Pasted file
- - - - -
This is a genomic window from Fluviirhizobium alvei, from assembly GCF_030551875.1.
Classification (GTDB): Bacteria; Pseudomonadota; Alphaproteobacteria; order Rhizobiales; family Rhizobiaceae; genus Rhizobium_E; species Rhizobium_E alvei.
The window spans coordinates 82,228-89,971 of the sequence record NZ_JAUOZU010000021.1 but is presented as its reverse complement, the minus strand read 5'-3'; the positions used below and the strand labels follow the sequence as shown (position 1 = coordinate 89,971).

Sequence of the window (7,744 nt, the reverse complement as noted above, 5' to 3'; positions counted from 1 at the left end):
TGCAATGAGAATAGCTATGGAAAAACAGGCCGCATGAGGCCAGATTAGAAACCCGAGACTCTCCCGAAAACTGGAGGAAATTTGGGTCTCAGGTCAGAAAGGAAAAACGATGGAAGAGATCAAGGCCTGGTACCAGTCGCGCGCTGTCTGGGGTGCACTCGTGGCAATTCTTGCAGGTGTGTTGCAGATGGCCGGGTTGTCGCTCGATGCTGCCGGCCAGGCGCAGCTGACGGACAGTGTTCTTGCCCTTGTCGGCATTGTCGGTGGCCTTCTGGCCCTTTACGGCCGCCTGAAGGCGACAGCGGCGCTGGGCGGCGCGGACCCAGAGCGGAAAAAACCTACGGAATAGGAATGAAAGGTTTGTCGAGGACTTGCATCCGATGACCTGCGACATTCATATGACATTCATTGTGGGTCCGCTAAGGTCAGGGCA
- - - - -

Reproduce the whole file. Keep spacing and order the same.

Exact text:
This is a genomic window from Fluviirhizobium alvei, from assembly GCF_030551875.1.
Classification (GTDB): Bacteria; Pseudomonadota; Alphaproteobacteria; order Rhizobiales; family Rhizobiaceae; genus Rhizobium_E; species Rhizobium_E alvei.
The window spans coordinates 82,228-89,971 of the sequence record NZ_JAUOZU010000021.1 but is presented as its reverse complement, the minus strand read 5'-3'; the positions used below and the strand labels follow the sequence as shown (position 1 = coordinate 89,971).

Sequence of the window (7,744 nt, the reverse complement as noted above, 5' to 3'; positions counted from 1 at the left end):
TGCAATGAGAATAGCTATGGAAAAACAGGCCGCATGAGGCCAGATTAGAAACCCGAGACTCTCCCGAAAACTGGAGGAAATTTGGGTCTCAGGTCAGAAAGGAAAAACGATGGAAGAGATCAAGGCCTGGTACCAGTCGCGCGCTGTCTGGGGTGCACTCGTGGCAATTCTTGCAGGTGTGTTGCAGATGGCCGGGTTGTCGCTCGATGCTGCCGGCCAGGCGCAGCTGACGGACAGTGTTCTTGCCCTTGTCGGCATTGTCGGTGGCCTTCTGGCCCTTTACGGCCGCCTGAAGGCGACAGCGGCGCTGGGCGGCGCGGACCCAGAGCGGAAAAAACCTACGGAATAGGAATGAAAGGTTTGTCGAGGACTTGCATCCGATGACCTGCGACATTCATATGACATTCATTGTGGGTCCGCTAAGGTCAGGGCA